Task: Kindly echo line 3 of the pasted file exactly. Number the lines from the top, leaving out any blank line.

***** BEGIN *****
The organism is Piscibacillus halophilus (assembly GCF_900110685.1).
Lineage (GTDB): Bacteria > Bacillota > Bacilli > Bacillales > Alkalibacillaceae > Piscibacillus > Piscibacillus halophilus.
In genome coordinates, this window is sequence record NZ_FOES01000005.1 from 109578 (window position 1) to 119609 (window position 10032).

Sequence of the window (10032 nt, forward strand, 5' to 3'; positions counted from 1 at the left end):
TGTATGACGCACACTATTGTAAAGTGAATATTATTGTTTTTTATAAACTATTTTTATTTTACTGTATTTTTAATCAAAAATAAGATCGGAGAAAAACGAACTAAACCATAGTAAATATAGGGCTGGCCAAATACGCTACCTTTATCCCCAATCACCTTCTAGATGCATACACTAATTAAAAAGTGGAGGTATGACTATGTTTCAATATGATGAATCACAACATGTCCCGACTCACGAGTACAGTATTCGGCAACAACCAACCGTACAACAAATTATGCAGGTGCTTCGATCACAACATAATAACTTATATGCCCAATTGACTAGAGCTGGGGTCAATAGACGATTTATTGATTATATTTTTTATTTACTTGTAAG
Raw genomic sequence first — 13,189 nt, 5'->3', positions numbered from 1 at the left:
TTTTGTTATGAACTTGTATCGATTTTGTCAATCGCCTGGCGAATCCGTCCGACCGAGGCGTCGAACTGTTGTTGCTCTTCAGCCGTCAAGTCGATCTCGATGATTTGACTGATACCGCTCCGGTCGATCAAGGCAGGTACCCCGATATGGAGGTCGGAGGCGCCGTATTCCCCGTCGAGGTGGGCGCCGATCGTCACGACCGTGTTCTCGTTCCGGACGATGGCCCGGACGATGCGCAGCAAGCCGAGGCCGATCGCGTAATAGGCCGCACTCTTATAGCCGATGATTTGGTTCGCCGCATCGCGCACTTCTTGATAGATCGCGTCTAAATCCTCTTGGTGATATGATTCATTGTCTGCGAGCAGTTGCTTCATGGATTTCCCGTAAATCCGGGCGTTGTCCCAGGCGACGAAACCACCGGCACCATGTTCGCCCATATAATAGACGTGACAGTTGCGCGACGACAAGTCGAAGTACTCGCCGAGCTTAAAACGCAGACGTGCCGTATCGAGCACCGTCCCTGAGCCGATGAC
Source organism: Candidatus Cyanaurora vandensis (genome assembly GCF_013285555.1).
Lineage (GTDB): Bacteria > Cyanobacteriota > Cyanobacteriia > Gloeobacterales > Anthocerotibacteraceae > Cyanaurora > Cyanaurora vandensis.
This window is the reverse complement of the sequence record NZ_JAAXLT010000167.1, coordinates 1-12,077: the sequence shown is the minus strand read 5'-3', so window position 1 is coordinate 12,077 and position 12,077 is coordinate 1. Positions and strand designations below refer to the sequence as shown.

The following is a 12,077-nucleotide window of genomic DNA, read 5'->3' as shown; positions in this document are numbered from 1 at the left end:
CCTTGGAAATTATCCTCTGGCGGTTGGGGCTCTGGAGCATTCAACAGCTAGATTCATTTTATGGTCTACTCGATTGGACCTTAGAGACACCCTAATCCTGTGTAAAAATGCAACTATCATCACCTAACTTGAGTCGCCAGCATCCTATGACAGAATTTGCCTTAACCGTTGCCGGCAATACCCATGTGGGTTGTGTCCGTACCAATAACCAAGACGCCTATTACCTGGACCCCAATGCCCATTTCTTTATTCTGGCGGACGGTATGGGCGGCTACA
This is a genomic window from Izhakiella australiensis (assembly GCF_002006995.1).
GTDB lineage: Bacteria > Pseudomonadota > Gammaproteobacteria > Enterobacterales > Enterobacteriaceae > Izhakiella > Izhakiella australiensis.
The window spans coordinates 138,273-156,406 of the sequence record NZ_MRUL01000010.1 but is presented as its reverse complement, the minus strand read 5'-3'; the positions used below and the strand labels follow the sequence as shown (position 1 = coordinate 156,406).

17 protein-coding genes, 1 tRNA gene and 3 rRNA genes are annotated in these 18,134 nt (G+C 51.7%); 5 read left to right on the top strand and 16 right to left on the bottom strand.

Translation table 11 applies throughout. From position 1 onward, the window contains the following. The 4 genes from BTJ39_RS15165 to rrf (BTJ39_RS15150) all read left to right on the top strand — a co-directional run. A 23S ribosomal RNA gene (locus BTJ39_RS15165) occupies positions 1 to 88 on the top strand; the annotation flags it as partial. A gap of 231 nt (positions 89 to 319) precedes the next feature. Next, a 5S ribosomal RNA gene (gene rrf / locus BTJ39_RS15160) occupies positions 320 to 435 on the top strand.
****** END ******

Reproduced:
In genome coordinates, this window is sequence record NZ_FOES01000005.1 from 109578 (window position 1) to 119609 (window position 10032).